Tuesday, December 29, 2009

A Quasiwatercolor!

After a year of almost continuous professional work, as both an artist and screenwriter, it's nice to have a few days to just kick back and do some artwork for myself. Today I broke out the watercolors and dove into yet another Lon Chaney Sr. piece. As I've said before, watercolor is probably the most challenging of mediums, as there is little room for error. But today I was relaxed, and the colors flowed peacefully. I know that after the New Year I'll be back in full work mode, so I really appreciated the opportunity to just do what I love to do.

Sunday, December 27, 2009

Keep Watching The Skies!

Bill Warren's newly revised, 2009 edition of his highly respected guide to 1950's sci-fi movies has a new face and some nifty Sketchy Things within!

Tor Johnson and Bela Lugosi plan a

Now available from McFarland is Bill's third redux of KEEP WATCHING THE SKIES, and it is seven pounds of sci-fi geek heaven. Filled with in-depth analysis' of hundreds of fantastic films, from the sublime to the ridiculous. Thankfully, Bill asked me to contribute some sublimely ridiculous sketches to this terrific volume, and even allowed me to pick the films I wanted to illustrate. The results are some of my favorite Sketchy Things caricatures ever.

Michael Gough contemplates the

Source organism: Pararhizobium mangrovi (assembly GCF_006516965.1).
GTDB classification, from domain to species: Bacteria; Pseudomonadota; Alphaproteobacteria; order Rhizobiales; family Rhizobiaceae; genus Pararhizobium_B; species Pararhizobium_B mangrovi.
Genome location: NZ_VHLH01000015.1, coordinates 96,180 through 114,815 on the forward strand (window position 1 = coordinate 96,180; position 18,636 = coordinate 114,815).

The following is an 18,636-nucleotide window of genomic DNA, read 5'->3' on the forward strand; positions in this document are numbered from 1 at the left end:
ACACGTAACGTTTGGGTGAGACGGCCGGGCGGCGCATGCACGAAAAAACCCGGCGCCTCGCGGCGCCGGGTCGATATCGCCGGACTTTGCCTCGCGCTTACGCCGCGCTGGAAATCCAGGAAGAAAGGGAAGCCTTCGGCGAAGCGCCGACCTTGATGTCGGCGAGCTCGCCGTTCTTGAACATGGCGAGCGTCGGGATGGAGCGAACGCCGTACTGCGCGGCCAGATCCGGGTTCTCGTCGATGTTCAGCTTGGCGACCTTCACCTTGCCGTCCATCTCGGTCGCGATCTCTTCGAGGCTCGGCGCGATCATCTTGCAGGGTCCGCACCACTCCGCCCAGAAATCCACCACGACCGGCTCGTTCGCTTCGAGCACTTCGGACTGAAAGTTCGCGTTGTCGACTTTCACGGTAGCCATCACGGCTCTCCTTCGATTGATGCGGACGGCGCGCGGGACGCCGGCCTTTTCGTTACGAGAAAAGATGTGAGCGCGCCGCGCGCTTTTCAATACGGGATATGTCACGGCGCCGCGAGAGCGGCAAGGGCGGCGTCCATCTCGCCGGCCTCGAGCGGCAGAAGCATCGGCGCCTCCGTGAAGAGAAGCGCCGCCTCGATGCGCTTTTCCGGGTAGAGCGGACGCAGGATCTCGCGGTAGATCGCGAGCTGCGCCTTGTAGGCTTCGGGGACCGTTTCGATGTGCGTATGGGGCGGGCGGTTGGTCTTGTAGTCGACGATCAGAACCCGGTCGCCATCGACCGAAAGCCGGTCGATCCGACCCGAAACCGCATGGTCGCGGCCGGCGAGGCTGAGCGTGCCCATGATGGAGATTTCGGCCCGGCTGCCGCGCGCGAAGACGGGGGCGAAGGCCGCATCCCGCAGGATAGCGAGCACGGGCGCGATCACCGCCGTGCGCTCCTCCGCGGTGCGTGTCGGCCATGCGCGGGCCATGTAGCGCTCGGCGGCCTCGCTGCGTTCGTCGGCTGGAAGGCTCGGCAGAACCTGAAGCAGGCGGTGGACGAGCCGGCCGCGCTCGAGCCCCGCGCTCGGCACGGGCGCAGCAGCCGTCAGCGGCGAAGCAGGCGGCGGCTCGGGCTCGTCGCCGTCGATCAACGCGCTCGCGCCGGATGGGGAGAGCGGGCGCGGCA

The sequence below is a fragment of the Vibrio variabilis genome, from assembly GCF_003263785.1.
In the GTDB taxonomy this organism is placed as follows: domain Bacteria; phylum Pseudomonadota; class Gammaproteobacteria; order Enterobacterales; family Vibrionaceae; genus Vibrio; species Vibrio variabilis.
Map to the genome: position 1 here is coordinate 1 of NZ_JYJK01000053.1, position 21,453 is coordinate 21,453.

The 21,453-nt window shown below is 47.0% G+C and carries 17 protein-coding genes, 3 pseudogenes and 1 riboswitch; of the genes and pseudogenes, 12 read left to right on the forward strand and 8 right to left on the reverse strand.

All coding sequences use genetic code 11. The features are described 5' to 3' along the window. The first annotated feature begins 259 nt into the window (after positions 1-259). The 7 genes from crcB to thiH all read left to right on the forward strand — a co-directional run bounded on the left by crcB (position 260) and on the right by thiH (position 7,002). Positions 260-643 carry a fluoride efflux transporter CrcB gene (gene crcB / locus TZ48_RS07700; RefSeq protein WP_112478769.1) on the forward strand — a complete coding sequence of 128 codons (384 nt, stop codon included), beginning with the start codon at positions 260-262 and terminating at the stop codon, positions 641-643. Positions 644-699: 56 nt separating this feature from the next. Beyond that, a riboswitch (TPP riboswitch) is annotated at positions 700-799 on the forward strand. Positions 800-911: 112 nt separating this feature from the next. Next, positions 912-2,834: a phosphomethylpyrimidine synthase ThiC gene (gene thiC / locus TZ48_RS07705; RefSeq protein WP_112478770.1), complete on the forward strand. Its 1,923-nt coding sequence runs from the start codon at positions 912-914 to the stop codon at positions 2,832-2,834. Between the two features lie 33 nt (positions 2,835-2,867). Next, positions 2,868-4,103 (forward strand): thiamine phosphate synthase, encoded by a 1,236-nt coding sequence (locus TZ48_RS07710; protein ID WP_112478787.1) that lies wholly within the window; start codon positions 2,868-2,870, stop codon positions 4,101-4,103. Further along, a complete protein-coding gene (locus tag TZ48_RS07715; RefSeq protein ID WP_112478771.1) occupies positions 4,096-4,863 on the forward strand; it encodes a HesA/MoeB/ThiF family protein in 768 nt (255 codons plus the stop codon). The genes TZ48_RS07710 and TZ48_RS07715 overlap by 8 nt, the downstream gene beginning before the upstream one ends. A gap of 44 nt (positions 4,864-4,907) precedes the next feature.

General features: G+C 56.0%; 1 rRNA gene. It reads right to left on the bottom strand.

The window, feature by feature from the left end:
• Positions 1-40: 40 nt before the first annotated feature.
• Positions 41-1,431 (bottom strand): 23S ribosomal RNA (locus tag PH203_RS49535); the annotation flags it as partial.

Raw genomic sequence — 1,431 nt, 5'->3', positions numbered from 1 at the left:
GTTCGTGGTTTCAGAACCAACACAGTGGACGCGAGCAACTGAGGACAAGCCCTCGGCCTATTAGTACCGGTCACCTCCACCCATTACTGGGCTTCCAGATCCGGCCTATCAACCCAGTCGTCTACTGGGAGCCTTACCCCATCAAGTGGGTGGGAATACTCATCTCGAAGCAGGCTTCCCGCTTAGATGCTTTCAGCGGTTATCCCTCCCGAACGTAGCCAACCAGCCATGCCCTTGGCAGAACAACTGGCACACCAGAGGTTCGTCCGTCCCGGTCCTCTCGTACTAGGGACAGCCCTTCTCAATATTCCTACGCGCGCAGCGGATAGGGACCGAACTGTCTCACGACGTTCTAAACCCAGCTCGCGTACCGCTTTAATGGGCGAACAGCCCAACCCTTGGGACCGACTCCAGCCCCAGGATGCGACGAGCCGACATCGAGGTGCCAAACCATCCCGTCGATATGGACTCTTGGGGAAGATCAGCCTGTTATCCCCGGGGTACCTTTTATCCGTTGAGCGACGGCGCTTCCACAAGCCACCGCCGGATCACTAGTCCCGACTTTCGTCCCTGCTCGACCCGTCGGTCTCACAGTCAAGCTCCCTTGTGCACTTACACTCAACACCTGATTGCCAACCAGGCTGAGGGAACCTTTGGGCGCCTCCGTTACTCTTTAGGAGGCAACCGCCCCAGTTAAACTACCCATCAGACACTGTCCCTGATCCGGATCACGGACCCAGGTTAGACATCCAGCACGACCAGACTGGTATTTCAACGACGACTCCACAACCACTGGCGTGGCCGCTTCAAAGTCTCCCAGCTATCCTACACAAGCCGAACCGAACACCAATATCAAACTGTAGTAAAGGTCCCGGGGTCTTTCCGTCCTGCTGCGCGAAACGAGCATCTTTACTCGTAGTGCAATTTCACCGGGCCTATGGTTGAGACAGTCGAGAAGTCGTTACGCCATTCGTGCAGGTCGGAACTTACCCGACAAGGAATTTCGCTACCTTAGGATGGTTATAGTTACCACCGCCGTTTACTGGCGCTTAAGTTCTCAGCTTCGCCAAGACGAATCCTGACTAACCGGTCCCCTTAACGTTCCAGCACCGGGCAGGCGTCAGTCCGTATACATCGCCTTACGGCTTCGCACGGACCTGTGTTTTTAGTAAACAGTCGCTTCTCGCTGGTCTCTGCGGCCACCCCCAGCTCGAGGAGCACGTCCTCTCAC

KEEP WATCHING THE SKIES! is available through Barnes and Noble, Overstock.com and many other book outlets. It also has a Rondo-worthy dust jacket cover by my friend, the super-talented Kerry Gammill. See how many of the cover beasties you can recognize!

Kudos to Bill for a fantastic and necessary reference for all students of classic sci-fi and horror films. Klaatu Barrada Nikto!

The Almost Last Painting Of The Decade

As the decade draws (yes, pun intended) to a close, I want to thank all my friends and fans for continuing to support my work. Without you folks, all this artwork would be for my eyes only, and that would be not nearly as fun.

I still have a few days before the ball drops (uncomfortable expression, isn't it?), so I may have time to finish one more oil painting...but in the meantime, here's one that I finished yesterday. I wanted to capture that moment, just after Mary Philbin snatches Lon Chaney's mask from his twisted face, and he turns and glares at her in accusational rage. The shot in the film is slightly out of focus, which somehow makes it more nightmarish.

The "soft focus" effect here is easily accomplished. While the oils are still wet on the canvas, I take a fan brush and very lightly drag the brush over the paint. I dry-wipe the brush clean after each stroke. I work in one diagonal direction, and then the other. The key is not to put any pressure on the brush as it sweeps over the paint, just let gravity do it's thing. The result is an eerie, soft glow, which is a pretty cool effect.

I use this technique on almost all my oil paintings, usually after the tones have been laid down. It helps me see that the general shapes of the tones are correct. In most paintings, however, I continue to refine after that. This PHANTOM OF THE OPERA didn't need much else, except a little tweaking in the eyes.

Happy Holidays!